As a former Congressman (R-NY, 1985-1989), a certified public accountant (the only practicing CPA ever elected to Congress), and a former partner with Arthur Andersen ( 1962-1984 ), I have been watching the unfolding of the Enron/Congressional/accounting profession debacle with growing concern about the U.S. government's role in allowing the environment that spawned such a catastrophe to go unchecked. It is difficult, to say the least, to get one's arms around this proverbial elephantine scandal standing on four huge, but infected legs-Enron and its board of directors, the accounting profession, the Congress, and the past and current Administrations. Where does one begin to affix the blame, and where does one begin to transform the system that allowed a large and "well-respected" publicly traded corporation, with a prominent board of directors and audit committee, a Big 5 accounting firm-all under SEC, AICPA, and Congressional oversight-to defraud thousands of shareholders?
While not pretending to have all of the answers, my background and experience obligate me to point out that the lack of accountability in Washington goes far beyond the rules, regulations, and processes designed to rein in the private sector for the public's benefit. What about the culture of Washington that sets a bad example for this now obviously faulty process by exempting the budget and the books of the U.S. government from the very accounting principles, oversight, and safeguards that we will hear Republican and Democratic senators and representatives pontificate about during the Congressional hearings scheduled to begin this month on the Enron scandal?
It is ironic that members of Congress, who have spent little if any time thinking about the improvements needed in the accounting principles, practices, and the internal and external controls used in the government's budgeting and accounting, will now conduct Committee hearings on how these same issues may have affected Enron. I am hoping that we will see a minimum of grandstanding through this process and real systemic change, not only in the private sector but also in the public sector. The "shareholders" of the U.S. government are, in effect, the taxpayers and other citizens whose future depends on the "full faith and credit" of the United States of America. Where are the independent auditors, the credit rating services, and the SEC to safeguard the taxpayers' money by reining in politicians who can use almost any set of numbers to get elected and then paint rosy pictures of our nation's fiscal future?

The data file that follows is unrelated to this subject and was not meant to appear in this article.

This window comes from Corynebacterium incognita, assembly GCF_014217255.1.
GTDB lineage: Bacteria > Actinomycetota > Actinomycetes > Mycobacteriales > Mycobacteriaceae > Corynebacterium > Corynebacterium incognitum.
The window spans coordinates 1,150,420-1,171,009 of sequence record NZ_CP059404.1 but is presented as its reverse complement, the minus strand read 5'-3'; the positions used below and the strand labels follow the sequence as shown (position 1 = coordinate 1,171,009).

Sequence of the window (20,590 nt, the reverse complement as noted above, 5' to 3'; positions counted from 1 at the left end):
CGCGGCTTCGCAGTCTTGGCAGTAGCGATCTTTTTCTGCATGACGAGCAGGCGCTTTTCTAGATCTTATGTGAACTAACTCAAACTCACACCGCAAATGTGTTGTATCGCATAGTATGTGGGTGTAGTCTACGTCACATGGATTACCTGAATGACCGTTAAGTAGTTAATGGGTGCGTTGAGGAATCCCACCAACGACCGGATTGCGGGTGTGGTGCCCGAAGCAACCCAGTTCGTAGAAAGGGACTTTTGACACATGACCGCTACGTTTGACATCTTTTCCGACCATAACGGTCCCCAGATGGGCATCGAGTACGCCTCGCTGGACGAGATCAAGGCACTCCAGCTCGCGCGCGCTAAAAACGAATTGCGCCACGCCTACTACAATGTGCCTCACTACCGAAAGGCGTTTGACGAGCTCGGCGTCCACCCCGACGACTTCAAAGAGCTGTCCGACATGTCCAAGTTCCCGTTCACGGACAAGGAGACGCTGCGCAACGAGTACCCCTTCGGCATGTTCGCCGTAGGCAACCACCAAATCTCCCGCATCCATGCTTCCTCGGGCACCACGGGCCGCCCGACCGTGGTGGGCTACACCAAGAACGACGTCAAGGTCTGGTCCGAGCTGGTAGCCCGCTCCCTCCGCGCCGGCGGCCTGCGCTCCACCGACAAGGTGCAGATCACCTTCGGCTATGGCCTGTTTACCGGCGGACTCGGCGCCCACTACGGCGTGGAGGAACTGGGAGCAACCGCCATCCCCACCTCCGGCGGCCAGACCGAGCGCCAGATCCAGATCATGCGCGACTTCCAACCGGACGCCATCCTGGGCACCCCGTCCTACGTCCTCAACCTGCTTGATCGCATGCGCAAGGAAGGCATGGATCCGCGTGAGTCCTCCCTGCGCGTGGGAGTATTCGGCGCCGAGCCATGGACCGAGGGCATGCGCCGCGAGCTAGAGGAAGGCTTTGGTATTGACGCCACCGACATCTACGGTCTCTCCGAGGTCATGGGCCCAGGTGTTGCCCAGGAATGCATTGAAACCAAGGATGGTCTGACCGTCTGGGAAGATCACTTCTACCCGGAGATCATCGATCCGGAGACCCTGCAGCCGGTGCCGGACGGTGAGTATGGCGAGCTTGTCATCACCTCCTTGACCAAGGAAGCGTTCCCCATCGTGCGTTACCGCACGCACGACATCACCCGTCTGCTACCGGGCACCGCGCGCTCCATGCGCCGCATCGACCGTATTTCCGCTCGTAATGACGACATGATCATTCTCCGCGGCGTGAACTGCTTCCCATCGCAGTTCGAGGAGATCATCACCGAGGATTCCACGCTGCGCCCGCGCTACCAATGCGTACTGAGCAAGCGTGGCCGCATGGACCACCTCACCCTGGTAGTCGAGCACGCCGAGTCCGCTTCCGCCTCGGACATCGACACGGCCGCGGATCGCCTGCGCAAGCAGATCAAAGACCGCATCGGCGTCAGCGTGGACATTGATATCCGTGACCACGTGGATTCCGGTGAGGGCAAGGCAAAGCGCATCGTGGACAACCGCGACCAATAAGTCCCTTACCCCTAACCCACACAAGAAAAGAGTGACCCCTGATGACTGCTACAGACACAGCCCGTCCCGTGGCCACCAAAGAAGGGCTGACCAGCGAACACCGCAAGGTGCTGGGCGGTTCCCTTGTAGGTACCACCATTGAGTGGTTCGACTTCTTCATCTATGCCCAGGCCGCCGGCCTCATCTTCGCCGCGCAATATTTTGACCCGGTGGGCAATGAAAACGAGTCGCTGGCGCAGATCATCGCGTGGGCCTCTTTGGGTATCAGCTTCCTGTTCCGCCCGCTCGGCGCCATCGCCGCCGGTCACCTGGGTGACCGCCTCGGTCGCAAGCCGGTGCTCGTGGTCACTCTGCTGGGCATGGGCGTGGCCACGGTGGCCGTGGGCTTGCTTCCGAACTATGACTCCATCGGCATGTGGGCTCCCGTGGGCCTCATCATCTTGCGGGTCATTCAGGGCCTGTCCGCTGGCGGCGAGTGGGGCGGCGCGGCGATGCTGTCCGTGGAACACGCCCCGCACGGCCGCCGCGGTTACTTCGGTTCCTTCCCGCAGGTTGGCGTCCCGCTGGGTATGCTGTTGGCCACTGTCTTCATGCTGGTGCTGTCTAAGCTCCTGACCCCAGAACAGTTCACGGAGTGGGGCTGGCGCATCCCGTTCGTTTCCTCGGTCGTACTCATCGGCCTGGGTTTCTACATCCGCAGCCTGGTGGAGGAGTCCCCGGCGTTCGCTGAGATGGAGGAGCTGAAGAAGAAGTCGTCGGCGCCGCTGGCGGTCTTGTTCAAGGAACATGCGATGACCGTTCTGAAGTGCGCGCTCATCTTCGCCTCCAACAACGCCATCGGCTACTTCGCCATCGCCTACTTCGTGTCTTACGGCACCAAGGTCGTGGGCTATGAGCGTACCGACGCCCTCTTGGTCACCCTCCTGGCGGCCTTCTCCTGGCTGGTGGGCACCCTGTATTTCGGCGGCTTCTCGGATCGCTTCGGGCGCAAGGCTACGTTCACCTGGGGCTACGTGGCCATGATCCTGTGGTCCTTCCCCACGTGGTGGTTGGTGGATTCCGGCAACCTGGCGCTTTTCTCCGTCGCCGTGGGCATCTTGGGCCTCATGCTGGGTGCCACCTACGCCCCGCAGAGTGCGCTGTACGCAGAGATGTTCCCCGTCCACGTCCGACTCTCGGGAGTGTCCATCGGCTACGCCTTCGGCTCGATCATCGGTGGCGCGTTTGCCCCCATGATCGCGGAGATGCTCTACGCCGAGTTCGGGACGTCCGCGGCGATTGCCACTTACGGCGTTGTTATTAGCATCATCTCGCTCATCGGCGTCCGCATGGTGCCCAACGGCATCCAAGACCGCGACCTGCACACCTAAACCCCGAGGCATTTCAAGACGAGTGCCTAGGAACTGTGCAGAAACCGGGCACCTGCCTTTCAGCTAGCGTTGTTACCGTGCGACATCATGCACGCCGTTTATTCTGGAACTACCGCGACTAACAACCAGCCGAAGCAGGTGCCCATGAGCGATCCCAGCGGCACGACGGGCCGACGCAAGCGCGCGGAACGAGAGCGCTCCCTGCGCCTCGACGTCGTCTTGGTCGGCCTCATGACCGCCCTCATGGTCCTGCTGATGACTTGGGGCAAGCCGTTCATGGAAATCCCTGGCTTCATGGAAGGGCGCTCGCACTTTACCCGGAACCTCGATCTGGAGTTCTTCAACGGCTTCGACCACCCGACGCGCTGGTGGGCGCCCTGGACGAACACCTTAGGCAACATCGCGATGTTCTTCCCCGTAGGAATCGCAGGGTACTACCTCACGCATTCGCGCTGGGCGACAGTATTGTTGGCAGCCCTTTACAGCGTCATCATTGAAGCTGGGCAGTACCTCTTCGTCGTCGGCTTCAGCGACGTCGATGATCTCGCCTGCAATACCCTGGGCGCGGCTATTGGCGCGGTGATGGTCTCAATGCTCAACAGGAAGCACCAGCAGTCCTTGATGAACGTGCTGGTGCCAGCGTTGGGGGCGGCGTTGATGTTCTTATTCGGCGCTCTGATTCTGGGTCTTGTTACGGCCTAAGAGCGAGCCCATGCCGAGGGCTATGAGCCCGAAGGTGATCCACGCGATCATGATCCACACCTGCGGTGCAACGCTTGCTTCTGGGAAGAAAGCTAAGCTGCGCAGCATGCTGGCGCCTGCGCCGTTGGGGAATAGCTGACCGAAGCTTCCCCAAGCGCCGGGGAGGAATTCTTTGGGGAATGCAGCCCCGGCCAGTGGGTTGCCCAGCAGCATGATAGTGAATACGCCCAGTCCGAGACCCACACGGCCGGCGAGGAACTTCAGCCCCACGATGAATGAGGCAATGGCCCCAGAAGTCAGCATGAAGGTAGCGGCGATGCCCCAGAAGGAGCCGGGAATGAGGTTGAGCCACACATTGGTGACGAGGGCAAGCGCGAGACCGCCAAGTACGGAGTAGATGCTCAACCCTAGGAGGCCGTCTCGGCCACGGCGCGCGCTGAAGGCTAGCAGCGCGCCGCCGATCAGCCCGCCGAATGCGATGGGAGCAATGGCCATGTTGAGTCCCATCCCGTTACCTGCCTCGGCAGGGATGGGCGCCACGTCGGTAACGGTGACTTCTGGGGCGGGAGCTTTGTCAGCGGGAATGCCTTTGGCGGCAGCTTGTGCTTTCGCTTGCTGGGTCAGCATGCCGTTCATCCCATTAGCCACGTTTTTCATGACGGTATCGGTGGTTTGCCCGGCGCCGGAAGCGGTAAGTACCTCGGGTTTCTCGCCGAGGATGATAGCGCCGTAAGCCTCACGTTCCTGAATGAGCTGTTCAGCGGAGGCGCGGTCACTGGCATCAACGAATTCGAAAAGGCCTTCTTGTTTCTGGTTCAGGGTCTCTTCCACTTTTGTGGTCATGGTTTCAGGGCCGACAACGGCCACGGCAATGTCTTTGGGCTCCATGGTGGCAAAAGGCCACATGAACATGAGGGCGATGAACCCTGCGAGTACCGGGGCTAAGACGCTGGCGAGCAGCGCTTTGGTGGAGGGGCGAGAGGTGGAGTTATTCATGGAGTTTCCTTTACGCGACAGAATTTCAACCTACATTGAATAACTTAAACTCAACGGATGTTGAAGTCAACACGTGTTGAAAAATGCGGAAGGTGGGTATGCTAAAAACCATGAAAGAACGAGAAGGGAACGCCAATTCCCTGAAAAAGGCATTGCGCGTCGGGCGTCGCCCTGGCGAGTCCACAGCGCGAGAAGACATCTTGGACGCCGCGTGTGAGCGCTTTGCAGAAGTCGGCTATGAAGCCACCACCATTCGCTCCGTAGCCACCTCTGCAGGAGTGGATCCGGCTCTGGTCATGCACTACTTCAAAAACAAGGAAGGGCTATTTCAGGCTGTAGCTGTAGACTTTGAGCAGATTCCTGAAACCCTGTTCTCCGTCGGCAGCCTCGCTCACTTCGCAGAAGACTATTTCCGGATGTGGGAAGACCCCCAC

As an example of the double standard that exists today for government accounting and reporting, consider the fact that many senior members of Congress are now talking about plugging the loophole of off balance sheet financing mechanisms that keep substantial liabilities off corporate books, while the U.S. government does not even record, for all to see, a liability for Social Security on its books and in its annual financial reports. The latter is even more ludicrous when one recalls that many government officials, including the president, campaign and govern using the false guarantee of a "lock box" or a "trust fund" (implying the setting aside of actual money) when talking about Social Security. In reality, Social Security is a "pay as you go" system that many have compared to a pyramid scheme that robs one generation of Americans in order to pay another.
The liability for Social Security alone would be well over fifteen trillion dollars, as determined by actuarial calculations sanctioned by the accounting profession's "generally accepted accounting principles." While a prototype statement of the financial condition of the United States of America once included this item as a real liability, it has now been relegated to merely footnote status, along with the liabilities in the trillions of dollars for military and civil service pensions, government guarantees, and various other payables not recognized in our government's budgeting and operational accounting. Incredibly, the cash basis of accounting used by the federal government is illegal for publicly traded companies, like Enron, that come under the jurisdiction of the SEC.
Before I left Congress, I fought hard to pass a bill to bring an independent, cabinet-level Chief Financial Officer to the U.S. government. I introduced a bill in both the 99th and 100th sessions of Congress and got many of my colleagues to cosponsor the measure. It was not until the S&L scandal that senior members who had previously resisted the idea saw it as a useful way to address the public outrage triggered by the S&L bailout. Unfortunately, Congress subsequently passed a watered-down version of the bill that I introduced, and it placed the U.S. government's newly created CFO in the Treasury Department under the OMB director-a move that was akin to putting the fox in charge of security at the chicken coop. In the search for answers, we should begin by acknowledging that Enron's shareholders and employees have been victims of a lack of real governance in both the private and public sectors, including Congress.